This time of the year is like a dead period for me. College football is over, the NFL playoffs are in full swing but the Rams suck and Weller has those covered, I don’t like basketball and I only get to see one or two hockey games a week. (I hate you Mediacom. I hate you so much.) That should semi explain my absence in the past week, plus I’m leaving for Vancouver on Tuesday morning and I’ve been filling out various paperwork all week. Then this hockey fight between the New York’s Marian Gaborik and Philadelphia’s Daniel Carcillo caught my eye:
For those of you who don’t watch much hockey, Gaborik has 61 points on the year while Carcillo has 11. Gaborik has 23 penalty minutes. Carcillo has 130. Needless to say, it was a mismatch.
Basically this post is for my Dad who doesn’t like or understand fighting in hockey. I don’t understand his dislike for fighting in hockey. The way I see it, two things get the crowd out of their seats at games: goals and fights. That’s how it should be. I’m a firm believer that if fighting was outlawed, there would be a dramatic increase in the number of injuries to the game’s stars. Hockey players police themselves, they always have and they always will.
Now, there is the correct way to do this. In the fight above, I have no problem with Carcillo’s actions. That’s what he’s supposed to do, he starts trouble. If he sits out 5 minutes, it’s not a huge blow to his team. If Gaborik sits out for 5 minutes, that’s a big blow to the Rangers. Actually, Gaborik dropped the gloves first, which is kind of funny. I’d imagine it was a moment of panic where he dropped them before he really thought about what he was doing kind of like Jonathan Toews did with David Backes.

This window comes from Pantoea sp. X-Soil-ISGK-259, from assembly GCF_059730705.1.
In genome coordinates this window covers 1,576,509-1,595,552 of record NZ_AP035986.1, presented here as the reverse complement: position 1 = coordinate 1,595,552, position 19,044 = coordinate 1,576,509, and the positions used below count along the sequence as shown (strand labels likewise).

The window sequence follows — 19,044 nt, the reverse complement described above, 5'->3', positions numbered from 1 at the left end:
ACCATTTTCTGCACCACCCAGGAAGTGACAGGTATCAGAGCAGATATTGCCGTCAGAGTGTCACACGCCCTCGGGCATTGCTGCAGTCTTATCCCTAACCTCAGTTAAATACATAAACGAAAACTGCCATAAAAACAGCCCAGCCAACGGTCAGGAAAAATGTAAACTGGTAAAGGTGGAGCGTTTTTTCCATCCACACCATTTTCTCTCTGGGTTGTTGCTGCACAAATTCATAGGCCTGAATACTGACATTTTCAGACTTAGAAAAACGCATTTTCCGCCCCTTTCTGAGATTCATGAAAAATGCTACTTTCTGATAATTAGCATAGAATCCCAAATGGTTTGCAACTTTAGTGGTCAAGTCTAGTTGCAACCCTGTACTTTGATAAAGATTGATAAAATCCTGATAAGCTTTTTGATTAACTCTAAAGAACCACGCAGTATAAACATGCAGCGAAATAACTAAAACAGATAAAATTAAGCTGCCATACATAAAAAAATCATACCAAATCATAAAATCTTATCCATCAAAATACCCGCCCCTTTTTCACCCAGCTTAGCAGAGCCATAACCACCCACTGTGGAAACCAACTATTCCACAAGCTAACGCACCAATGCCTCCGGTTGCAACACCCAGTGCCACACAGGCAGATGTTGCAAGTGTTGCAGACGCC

I also enjoyed Carcillo’s quote after the game:
“I wasn’t expecting him to drop his gloves when he did. I was pretty much licking my chops.”
No, my issue is with the four other Rangers who were on the ice when Gaborik mistakenly decided he could fight. Where were they? How could they let that happen? You never, ever let your star player get in over his head like that. It should have been stopped before it started even if it meant taken an extra penalty or ejection
Here’s an example of how this should have gone down:
Even though Capitals forward Alexander Ovechkin is the aggressor in this situation, Matt Bradley steps in and takes on Tampa Bay’s Steve Downie. Bradley received a third-man instigation penalty and a game misconduct for his actions, but he defended the Capitals entire franchise.
The Rangers did get a little revenge about seven minutes after the Gaborik-Carcillo fight when my least favorite player Sean Avery answered the bell with Carcillo.
It’s worth noting that Avery was not on the ice when Gaborik received his beat down.
Above I stated that injuries would increase if fighting was banned, something my Dad disagrees with me about. I feel like the movie Good Will Hunting outlines this in fake real-life terms. Imagine Ben Affleck’s character is Alex Ovechkin, Matt Damon is Matt Bradley, and the blond-haired guy is Steve Downie.
Affleck is the scoring forward who doesn’t fight well. He’s just trying to have a good time. Blond-haired guy decides he wants to take a run at Affleck but if he does, he has to answer to Matt Damon. Next time, blond-haired guy will think twice before antagonizing Affleck. See how that works? This might be the strangest analogy I’ve ever made on this website. Regardless, I got to post the second greatest movie scene of all time on here, so it doesn’t matter.
Basically, what I am trying to say is this: If players only had to answer to referees for their actions, they would be much more willing to take runs at their opponent’s best players. Daniel Carcillo knew that after his fight with Gaborik, someone on the Rangers was going to come after him. If he wasn’t held accountable for his actions, you can bet that he would be headhunting every player who could possibly score a goal for New York. Avery’s return bout sent a message that Carcillo couldn’t do that.
Those incidents aside, fighting is an integral part of the game. There is no way it should ever be taken out.
Filed under: NHL Tagged: | Alexander Ovechkin, Ben Affleck, Daniel Carcillo, Fighting, Fighting In Hockey, Good Will Hunting, Hockey, Marian Gaborik, Marty McSorely, Matt Bradley, Matt Damon, New York Rangers, NHL, Philadelphia Flyers, Steve Downie, Todd Bertuzzi